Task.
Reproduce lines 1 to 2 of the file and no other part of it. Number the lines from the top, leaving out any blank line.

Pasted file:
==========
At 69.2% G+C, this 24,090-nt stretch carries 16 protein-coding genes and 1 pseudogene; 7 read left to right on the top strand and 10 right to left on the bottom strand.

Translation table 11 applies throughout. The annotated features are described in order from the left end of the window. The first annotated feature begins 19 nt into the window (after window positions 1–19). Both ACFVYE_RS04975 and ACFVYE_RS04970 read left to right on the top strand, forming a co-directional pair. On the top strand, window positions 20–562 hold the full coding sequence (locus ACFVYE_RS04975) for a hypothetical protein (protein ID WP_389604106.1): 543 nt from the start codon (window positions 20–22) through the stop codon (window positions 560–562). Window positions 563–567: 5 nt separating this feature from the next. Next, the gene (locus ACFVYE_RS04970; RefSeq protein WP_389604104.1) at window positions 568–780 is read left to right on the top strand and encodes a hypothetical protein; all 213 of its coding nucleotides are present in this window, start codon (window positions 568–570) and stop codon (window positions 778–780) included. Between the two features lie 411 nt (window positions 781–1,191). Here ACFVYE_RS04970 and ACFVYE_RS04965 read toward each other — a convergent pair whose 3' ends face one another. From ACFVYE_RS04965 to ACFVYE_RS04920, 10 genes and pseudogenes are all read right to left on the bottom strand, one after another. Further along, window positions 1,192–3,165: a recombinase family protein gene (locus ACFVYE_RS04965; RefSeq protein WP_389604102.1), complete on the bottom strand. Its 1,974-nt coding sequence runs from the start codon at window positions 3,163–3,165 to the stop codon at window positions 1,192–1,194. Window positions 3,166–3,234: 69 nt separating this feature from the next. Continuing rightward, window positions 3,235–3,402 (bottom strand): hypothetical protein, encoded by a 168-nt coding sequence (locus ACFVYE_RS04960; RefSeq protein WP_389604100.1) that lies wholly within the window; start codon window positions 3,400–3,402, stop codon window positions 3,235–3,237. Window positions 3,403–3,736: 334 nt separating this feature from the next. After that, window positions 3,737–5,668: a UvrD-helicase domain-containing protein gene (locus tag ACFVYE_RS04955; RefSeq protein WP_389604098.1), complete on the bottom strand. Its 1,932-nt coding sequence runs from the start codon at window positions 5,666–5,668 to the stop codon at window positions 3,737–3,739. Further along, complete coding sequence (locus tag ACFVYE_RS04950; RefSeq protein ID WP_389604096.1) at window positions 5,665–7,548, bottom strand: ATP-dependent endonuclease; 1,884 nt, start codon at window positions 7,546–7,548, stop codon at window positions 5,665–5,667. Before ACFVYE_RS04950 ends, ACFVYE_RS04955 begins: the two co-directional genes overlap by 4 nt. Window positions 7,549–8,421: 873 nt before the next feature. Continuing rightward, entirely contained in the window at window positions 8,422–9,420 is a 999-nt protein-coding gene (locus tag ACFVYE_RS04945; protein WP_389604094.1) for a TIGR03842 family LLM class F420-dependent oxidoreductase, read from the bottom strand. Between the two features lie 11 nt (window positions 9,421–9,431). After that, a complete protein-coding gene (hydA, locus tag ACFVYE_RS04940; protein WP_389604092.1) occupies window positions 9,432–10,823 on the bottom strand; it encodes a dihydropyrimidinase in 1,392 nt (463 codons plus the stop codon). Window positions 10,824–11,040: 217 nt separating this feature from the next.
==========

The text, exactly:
At 69.2% G+C, this 24,090-nt stretch carries 16 protein-coding genes and 1 pseudogene; 7 read left to right on the top strand and 10 right to left on the bottom strand.

Translation table 11 applies throughout. The annotated features are described in order from the left end of the window. The first annotated feature begins 19 nt into the window (after window positions 1–19). Both ACFVYE_RS04975 and ACFVYE_RS04970 read left to right on the top strand, forming a co-directional pair. On the top strand, window positions 20–562 hold the full coding sequence (locus ACFVYE_RS04975) for a hypothetical protein (protein ID WP_389604106.1): 543 nt from the start codon (window positions 20–22) through the stop codon (window positions 560–562). Window positions 563–567: 5 nt separating this feature from the next. Next, the gene (locus ACFVYE_RS04970; RefSeq protein WP_389604104.1) at window positions 568–780 is read left to right on the top strand and encodes a hypothetical protein; all 213 of its coding nucleotides are present in this window, start codon (window positions 568–570) and stop codon (window positions 778–780) included. Between the two features lie 411 nt (window positions 781–1,191). Here ACFVYE_RS04970 and ACFVYE_RS04965 read toward each other — a convergent pair whose 3' ends face one another. From ACFVYE_RS04965 to ACFVYE_RS04920, 10 genes and pseudogenes are all read right to left on the bottom strand, one after another. Further along, window positions 1,192–3,165: a recombinase family protein gene (locus ACFVYE_RS04965; RefSeq protein WP_389604102.1), complete on the bottom strand. Its 1,974-nt coding sequence runs from the start codon at window positions 3,163–3,165 to the stop codon at window positions 1,192–1,194. Window positions 3,166–3,234: 69 nt separating this feature from the next. Continuing rightward, window positions 3,235–3,402 (bottom strand): hypothetical protein, encoded by a 168-nt coding sequence (locus ACFVYE_RS04960; RefSeq protein WP_389604100.1) that lies wholly within the window; start codon window positions 3,400–3,402, stop codon window positions 3,235–3,237. Window positions 3,403–3,736: 334 nt separating this feature from the next. After that, window positions 3,737–5,668: a UvrD-helicase domain-containing protein gene (locus tag ACFVYE_RS04955; RefSeq protein WP_389604098.1), complete on the bottom strand. Its 1,932-nt coding sequence runs from the start codon at window positions 5,666–5,668 to the stop codon at window positions 3,737–3,739. Further along, complete coding sequence (locus tag ACFVYE_RS04950; RefSeq protein ID WP_389604096.1) at window positions 5,665–7,548, bottom strand: ATP-dependent endonuclease; 1,884 nt, start codon at window positions 7,546–7,548, stop codon at window positions 5,665–5,667. Before ACFVYE_RS04950 ends, ACFVYE_RS04955 begins: the two co-directional genes overlap by 4 nt. Window positions 7,549–8,421: 873 nt before the next feature. Continuing rightward, entirely contained in the window at window positions 8,422–9,420 is a 999-nt protein-coding gene (locus tag ACFVYE_RS04945; protein WP_389604094.1) for a TIGR03842 family LLM class F420-dependent oxidoreductase, read from the bottom strand. Between the two features lie 11 nt (window positions 9,421–9,431). After that, a complete protein-coding gene (hydA, locus tag ACFVYE_RS04940; protein WP_389604092.1) occupies window positions 9,432–10,823 on the bottom strand; it encodes a dihydropyrimidinase in 1,392 nt (463 codons plus the stop codon). Window positions 10,824–11,040: 217 nt separating this feature from the next.